Cumulative Sleep Loss and Challenging Behaviors during Treatment for Children with Autism

Poster Presentation
Saturday, May 12, 2018: 11:30 AM-1:30 PM
Hall Grote Zaal (de Doelen ICC Rotterdam)
E. A. Abel1, A. J. Schwichtenberg1, S. L. Christ2 and M. Brodhead3, (1)Purdue University, West Lafayette, IN, (2)Human Development & Family Studies, Purdue University, West Lafayette, IN, (3)Michigan State University, East Lansing, MI
Background: Sleep problems are common in children with autism spectrum disorder (ASD) and can exacerbate challenging daytime behaviors and ASD symptoms. In early childhood, individuals with ASD often receive intensive behavioral interventions using a center-based model, although no published studies have addressed how sleep may influence challenging behaviors in this developmental context.

Objectives: Following models of sleep debt, the present study aimed to address the potential cumulative effects of sleep loss on challenging behaviors occurring in the context of treatment. Specifically, we explored the following research question: On sequential preceding nights in which a child has poor sleep, does he/she exhibit more challenging behaviors the following day? We hypothesized that children with more cumulative sleep loss and/or fragmentation (averaged across all sequential preceding nights of sleep) would exhibit more challenging behaviors on the subsequent day.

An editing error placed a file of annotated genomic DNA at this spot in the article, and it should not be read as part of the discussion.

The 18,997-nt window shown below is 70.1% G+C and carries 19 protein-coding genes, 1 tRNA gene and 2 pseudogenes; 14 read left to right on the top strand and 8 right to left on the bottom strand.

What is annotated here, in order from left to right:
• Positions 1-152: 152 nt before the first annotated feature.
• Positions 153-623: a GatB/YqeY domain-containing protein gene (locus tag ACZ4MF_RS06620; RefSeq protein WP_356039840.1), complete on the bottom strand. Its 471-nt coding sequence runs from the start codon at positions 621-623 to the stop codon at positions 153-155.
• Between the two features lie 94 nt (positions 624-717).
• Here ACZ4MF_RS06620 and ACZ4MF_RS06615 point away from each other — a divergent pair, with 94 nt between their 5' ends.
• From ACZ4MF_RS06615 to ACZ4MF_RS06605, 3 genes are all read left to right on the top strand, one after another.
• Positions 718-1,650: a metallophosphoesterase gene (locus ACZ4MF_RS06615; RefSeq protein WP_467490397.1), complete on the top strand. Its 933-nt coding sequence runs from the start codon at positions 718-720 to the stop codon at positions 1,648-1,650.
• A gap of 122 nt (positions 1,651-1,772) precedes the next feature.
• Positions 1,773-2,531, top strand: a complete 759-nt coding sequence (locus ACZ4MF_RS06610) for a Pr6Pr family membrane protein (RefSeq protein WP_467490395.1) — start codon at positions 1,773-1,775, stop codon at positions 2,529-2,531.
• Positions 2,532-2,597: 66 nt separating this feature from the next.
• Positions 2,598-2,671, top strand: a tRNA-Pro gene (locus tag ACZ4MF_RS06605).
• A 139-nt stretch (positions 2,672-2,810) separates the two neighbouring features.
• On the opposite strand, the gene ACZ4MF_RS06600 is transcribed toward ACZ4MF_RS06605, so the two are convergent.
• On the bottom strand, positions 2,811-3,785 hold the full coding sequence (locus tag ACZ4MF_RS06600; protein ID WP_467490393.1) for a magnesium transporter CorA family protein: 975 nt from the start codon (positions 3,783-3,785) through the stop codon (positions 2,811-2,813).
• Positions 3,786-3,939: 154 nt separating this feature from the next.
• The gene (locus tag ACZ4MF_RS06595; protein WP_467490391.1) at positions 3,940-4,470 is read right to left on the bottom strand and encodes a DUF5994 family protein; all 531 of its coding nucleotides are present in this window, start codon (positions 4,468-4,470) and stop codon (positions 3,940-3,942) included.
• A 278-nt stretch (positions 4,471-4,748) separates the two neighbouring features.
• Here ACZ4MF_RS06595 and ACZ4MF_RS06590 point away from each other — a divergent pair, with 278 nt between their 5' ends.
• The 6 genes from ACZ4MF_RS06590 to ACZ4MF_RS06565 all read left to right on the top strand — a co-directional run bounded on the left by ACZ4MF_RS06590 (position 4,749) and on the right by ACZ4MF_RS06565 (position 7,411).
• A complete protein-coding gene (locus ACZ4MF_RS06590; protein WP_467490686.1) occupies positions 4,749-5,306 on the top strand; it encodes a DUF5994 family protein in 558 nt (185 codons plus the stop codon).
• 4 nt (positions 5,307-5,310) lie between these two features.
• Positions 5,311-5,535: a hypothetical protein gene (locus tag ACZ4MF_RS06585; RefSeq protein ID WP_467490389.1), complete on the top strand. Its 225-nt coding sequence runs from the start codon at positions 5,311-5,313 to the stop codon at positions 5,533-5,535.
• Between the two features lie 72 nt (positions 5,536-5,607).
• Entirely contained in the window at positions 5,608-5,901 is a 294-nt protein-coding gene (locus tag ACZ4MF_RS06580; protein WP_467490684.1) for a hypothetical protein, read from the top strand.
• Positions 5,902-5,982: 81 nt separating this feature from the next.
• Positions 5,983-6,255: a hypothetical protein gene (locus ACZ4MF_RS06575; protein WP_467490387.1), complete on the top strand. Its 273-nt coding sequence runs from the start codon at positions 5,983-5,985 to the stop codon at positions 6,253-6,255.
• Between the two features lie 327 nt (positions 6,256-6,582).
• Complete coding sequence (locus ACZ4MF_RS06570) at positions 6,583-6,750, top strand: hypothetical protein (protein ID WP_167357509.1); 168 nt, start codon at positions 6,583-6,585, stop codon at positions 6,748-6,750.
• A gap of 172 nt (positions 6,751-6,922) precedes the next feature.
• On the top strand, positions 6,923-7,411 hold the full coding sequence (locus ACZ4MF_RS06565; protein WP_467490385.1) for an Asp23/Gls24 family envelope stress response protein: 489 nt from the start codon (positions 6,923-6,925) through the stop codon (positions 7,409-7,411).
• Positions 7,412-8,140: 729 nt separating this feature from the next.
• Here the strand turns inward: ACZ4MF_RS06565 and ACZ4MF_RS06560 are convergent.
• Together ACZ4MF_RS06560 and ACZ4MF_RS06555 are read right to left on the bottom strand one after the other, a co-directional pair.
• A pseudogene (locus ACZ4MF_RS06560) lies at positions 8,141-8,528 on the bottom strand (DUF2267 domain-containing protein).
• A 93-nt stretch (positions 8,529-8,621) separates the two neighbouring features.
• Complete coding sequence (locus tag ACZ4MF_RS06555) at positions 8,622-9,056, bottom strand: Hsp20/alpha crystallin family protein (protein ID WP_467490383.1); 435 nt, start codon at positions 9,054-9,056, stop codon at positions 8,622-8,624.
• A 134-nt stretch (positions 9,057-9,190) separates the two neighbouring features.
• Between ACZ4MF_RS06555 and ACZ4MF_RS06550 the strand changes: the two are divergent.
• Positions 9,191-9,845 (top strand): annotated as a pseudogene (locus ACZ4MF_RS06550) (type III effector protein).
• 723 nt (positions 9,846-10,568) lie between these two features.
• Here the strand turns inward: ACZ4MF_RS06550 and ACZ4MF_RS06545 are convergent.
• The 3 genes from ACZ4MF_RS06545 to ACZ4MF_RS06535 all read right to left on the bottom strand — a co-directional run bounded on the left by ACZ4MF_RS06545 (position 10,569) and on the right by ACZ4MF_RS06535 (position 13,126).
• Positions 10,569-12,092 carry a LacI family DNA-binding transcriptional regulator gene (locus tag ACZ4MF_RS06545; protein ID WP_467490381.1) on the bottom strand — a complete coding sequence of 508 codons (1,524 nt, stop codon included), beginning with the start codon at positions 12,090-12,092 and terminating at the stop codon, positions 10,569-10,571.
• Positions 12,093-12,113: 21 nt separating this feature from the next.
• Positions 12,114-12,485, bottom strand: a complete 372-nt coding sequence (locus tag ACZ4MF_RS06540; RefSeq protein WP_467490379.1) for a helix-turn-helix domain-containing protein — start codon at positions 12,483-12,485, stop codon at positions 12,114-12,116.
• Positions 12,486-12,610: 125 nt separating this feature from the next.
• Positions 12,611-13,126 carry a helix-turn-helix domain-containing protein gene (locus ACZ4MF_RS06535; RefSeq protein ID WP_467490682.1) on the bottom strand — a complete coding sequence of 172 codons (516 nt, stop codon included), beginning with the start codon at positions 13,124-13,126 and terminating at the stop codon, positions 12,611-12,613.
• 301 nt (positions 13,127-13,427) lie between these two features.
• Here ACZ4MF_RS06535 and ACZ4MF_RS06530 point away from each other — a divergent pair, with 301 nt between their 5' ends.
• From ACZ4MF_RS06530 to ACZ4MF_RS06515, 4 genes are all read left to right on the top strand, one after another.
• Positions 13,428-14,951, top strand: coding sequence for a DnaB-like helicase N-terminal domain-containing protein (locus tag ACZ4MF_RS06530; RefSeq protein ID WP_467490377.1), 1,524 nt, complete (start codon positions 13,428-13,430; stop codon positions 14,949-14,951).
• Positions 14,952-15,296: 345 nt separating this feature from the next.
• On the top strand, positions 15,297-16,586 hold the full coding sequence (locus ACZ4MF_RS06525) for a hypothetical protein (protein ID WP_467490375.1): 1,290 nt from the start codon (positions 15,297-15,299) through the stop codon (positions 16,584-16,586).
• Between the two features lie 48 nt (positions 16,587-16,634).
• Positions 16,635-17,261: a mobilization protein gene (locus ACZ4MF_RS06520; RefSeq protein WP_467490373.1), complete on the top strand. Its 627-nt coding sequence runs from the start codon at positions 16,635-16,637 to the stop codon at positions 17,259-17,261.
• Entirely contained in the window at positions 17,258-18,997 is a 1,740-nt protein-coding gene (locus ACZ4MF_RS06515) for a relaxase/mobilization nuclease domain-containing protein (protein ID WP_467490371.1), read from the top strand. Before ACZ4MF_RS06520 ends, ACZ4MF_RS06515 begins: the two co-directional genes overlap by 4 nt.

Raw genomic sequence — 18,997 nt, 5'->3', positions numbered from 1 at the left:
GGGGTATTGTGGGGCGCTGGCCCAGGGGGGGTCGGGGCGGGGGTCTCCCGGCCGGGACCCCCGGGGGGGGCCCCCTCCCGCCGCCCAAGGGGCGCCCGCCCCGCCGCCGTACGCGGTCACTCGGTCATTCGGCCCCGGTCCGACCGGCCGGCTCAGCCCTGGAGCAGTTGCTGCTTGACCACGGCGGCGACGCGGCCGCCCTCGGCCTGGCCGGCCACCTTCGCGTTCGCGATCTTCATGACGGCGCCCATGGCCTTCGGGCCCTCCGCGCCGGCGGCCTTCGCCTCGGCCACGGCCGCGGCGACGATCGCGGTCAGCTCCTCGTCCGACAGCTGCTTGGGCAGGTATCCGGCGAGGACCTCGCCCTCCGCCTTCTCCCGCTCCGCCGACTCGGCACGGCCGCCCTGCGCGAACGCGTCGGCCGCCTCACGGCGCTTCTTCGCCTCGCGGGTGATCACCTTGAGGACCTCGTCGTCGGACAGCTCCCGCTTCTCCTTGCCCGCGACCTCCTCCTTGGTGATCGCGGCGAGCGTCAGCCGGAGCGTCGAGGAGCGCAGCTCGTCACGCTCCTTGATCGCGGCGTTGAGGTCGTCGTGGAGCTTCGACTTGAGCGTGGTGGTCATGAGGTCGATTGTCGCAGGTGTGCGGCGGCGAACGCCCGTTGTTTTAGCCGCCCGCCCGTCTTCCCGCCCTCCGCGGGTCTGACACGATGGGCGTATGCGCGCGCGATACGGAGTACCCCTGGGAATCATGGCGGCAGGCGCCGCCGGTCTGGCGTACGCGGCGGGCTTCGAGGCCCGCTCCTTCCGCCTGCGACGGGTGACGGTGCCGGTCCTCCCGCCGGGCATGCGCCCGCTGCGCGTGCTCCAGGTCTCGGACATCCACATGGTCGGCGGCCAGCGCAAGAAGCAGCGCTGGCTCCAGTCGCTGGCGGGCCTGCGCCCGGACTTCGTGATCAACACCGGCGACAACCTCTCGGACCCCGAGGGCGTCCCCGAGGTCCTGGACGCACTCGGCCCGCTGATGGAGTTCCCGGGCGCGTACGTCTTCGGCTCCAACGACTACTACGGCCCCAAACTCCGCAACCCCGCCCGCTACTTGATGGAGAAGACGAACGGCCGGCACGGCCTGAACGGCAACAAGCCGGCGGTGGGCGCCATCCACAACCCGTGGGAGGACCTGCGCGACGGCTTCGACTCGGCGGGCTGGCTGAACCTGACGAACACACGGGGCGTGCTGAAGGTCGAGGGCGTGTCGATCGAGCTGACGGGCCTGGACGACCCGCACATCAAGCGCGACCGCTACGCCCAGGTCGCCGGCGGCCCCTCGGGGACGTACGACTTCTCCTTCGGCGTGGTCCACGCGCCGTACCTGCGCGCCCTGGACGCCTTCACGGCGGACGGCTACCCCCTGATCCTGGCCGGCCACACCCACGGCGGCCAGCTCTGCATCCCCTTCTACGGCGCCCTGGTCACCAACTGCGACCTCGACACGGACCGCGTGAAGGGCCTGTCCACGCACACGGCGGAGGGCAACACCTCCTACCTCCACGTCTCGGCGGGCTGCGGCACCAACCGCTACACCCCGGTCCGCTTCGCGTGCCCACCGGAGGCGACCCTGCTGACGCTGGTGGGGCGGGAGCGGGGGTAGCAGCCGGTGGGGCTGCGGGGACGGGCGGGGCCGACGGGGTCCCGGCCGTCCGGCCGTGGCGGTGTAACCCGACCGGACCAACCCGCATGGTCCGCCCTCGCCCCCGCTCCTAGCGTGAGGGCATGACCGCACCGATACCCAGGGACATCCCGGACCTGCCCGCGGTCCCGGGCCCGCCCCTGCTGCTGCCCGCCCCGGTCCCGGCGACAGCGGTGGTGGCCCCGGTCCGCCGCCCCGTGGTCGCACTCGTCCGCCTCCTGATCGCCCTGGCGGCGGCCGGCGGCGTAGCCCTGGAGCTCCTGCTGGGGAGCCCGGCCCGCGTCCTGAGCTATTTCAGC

Methods: This study included 42 children with ASD (2-10 years). All children had a medical ASD diagnosis and attended a behavioral intervention center five days a week. Sleep was assessed for five, consecutive 24-hour periods (Sunday–Thursday) using an actigraph and a coupled parent-report sleep diary. Daytime behaviors were recorded during the child’s treatment hours by his/her behavioral clinician (Monday–Friday)—in conjunction with the sleep assessment schedule. Daytime behaviors included repetitive behaviors, aggression, negative affect, and self-injury. Partial–interval recording was implemented in five–minute intervals for the entirety of the treatment day, and clinicians indicated whether each behavior was observed within each interval.

Generalized linear mixed effects models were used to assess relations between sequential nights of sleep and each target behavior. Sequential measurements of sleep were calculated by maintaining a running average of sleep estimates over the course of the week. For example, Wednesday’s behavior would be predicted by the average of sleep for Sunday, Monday, and Tuesday. Terms for level of functioning, caregiver education, sex, and age were included in each model. Total sleep time (TST) and wake after sleep onset (WASO) were included in separate models as predictors of each challenging behavior.

Results: Overall, children who slept less at night engaged in more repetitive behaviors and more negative affect during the day (Table 1). For every three hours of sleep missed (on average) over the previous consecutive nights, children engaged in ~one additional repetitive behavior and ~.50 negative affect expressions per hour. Additionally, for every three hours of WASO, children exhibited ~one additional negative affect expression per hour.

Conclusions: Our findings suggest that, in isolation, one night of poor sleep may not be consequential for a child’s challenging behaviors during treatment. Rather, consistent with the theories of sleep debt, unrecovered sleep loss across multiple preceding nights was associated with greater risk for challenging daytime behaviors. Findings from the present study highlight sleep as one potential mechanism to reduce challenging behaviors—particularly when children exhibit extended patterns of maladaptive sleep behaviors.